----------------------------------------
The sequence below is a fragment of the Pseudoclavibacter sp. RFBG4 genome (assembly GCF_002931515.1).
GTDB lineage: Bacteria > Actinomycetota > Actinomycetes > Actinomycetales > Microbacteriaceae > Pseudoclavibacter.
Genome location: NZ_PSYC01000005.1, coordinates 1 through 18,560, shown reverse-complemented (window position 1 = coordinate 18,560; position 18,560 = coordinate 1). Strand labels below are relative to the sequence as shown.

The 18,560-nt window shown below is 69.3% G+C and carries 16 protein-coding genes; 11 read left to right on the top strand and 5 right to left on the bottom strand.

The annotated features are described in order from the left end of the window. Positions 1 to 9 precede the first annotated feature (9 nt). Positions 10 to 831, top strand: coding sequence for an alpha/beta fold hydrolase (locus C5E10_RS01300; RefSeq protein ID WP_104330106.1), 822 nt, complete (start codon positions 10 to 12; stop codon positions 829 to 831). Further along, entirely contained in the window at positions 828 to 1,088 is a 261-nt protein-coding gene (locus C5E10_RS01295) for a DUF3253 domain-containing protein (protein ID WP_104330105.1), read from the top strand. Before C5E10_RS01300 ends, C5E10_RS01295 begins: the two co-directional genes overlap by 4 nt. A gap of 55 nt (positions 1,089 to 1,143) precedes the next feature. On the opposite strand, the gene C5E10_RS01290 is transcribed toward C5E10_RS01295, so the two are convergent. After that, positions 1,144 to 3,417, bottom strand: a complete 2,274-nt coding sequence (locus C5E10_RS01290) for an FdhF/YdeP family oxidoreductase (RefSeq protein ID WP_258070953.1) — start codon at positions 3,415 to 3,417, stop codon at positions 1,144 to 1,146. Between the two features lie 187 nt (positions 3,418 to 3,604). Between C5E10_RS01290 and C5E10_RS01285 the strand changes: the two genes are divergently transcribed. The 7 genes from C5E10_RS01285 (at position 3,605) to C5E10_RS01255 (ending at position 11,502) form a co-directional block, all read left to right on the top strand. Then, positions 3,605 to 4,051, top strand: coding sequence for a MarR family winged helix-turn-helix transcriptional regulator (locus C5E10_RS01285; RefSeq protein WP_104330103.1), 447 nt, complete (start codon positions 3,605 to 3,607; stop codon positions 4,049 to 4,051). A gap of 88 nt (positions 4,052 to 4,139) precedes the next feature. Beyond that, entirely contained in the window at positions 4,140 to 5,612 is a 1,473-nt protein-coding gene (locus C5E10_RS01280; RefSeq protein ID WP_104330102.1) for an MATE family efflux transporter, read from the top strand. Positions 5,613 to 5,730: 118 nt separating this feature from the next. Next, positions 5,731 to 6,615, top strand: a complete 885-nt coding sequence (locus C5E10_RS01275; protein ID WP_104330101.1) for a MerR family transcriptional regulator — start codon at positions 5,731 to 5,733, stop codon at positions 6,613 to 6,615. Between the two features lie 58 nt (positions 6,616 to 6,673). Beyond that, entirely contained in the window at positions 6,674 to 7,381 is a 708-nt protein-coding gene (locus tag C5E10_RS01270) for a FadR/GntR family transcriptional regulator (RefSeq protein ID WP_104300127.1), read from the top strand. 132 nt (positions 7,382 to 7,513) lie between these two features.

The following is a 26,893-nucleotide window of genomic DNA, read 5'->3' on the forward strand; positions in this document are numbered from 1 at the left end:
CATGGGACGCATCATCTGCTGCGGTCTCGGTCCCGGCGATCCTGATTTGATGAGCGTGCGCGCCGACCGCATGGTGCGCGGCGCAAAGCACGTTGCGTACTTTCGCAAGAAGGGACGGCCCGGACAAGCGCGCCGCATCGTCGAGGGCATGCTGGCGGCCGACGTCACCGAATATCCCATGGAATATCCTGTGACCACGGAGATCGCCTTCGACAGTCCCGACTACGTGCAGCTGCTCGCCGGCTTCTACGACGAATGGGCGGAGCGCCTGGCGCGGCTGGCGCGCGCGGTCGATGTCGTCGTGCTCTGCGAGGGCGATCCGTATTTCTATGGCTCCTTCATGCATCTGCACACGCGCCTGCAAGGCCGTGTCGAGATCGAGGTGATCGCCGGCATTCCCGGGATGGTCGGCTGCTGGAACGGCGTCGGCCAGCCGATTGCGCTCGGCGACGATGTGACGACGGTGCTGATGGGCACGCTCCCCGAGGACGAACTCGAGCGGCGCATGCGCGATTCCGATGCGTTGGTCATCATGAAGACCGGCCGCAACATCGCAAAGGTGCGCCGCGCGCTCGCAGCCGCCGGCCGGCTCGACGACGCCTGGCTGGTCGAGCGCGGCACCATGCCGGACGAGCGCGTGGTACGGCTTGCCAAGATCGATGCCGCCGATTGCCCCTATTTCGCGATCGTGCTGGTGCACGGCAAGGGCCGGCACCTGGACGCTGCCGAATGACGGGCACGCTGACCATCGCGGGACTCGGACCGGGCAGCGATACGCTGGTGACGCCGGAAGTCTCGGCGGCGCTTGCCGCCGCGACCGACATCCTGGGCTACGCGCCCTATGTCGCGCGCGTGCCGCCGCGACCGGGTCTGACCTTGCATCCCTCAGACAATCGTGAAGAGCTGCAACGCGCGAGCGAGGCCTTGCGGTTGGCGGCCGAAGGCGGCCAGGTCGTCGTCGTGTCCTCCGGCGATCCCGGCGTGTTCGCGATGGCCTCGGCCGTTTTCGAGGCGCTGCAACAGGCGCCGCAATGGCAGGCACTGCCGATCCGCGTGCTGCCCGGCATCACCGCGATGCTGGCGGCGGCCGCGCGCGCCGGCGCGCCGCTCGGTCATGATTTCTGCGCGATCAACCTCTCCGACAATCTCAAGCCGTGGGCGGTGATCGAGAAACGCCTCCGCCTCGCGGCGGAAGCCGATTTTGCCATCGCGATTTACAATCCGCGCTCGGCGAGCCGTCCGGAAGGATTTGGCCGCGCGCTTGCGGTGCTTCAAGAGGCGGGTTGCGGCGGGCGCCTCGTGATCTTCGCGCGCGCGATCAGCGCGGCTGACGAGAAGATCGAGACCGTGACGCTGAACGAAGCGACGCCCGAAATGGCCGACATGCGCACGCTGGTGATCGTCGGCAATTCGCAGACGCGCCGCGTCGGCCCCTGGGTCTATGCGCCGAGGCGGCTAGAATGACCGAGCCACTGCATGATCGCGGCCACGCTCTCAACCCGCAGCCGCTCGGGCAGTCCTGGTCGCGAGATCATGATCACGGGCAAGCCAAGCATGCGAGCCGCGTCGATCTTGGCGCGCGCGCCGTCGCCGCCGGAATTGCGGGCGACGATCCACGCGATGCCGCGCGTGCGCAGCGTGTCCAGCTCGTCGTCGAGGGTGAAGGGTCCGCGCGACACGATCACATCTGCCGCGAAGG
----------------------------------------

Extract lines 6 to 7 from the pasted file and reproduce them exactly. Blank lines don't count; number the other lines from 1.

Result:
The following is a 26,893-nucleotide window of genomic DNA, read 5'->3' on the forward strand; positions in this document are numbered from 1 at the left end:
CATGGGACGCATCATCTGCTGCGGTCTCGGTCCCGGCGATCCTGATTTGATGAGCGTGCGCGCCGACCGCATGGTGCGCGGCGCAAAGCACGTTGCGTACTTTCGCAAGAAGGGACGGCCCGGACAAGCGCGCCGCATCGTCGAGGGCATGCTGGCGGCCGACGTCACCGAATATCCCATGGAATATCCTGTGACCACGGAGATCGCCTTCGACAGTCCCGACTACGTGCAGCTGCTCGCCGGCTTCTACGACGAATGGGCGGAGCGCCTGGCGCGGCTGGCGCGCGCGGTCGATGTCGTCGTGCTCTGCGAGGGCGATCCGTATTTCTATGGCTCCTTCATGCATCTGCACACGCGCCTGCAAGGCCGTGTCGAGATCGAGGTGATCGCCGGCATTCCCGGGATGGTCGGCTGCTGGAACGGCGTCGGCCAGCCGATTGCGCTCGGCGACGATGTGACGACGGTGCTGATGGGCACGCTCCCCGAGGACGAACTCGAGCGGCGCATGCGCGATTCCGATGCGTTGGTCATCATGAAGACCGGCCGCAACATCGCAAAGGTGCGCCGCGCGCTCGCAGCCGCCGGCCGGCTCGACGACGCCTGGCTGGTCGAGCGCGGCACCATGCCGGACGAGCGCGTGGTACGGCTTGCCAAGATCGATGCCGCCGATTGCCCCTATTTCGCGATCGTGCTGGTGCACGGCAAGGGCCGGCACCTGGACGCTGCCGAATGACGGGCACGCTGACCATCGCGGGACTCGGACCGGGCAGCGATACGCTGGTGACGCCGGAAGTCTCGGCGGCGCTTGCCGCCGCGACCGACATCCTGGGCTACGCGCCCTATGTCGCGCGCGTGCCGCCGCGACCGGGTCTGACCTTGCATCCCTCAGACAATCGTGAAGAGCTGCAACGCGCGAGCGAGGCCTTGCGGTTGGCGGCCGAAGGCGGCCAGGTCGTCGTCGTGTCCTCCGGCGATCCCGGCGTGTTCGCGATGGCCTCGGCCGTTTTCGAGGCGCTGCAACAGGCGCCGCAATGGCAGGCACTGCCGATCCGCGTGCTGCCCGGCATCACCGCGATGCTGGCGGCGGCCGCGCGCGCCGGCGCGCCGCTCGGTCATGATTTCTGCGCGATCAACCTCTCCGACAATCTCAAGCCGTGGGCGGTGATCGAGAAACGCCTCCGCCTCGCGGCGGAAGCCGATTTTGCCATCGCGATTTACAATCCGCGCTCGGCGAGCCGTCCGGAAGGATTTGGCCGCGCGCTTGCGGTGCTTCAAGAGGCGGGTTGCGGCGGGCGCCTCGTGATCTTCGCGCGCGCGATCAGCGCGGCTGACGAGAAGATCGAGACCGTGACGCTGAACGAAGCGACGCCCGAAATGGCCGACATGCGCACGCTGGTGATCGTCGGCAATTCGCAGACGCGCCGCGTCGGCCCCTGGGTCTATGCGCCGAGGCGGCTAGAATGACCGAGCCACTGCATGATCGCGGCCACGCTCTCAACCCGCAGCCGCTCGGGCAGTCCTGGTCGCGAGATCATGATCACGGGCAAGCCAAGCATGCGAGCCGCGTCGATCTTGGCGCGCGCGCCGTCGCCGCCGGAATTGCGGGCGACGATCCACGCGATGCCGCGCGTGCGCAGCGTGTCCAGCTCGTCGTCGAGGGTGAAGGGTCCGCGCGACACGATCACATCTGCCGCGAAGG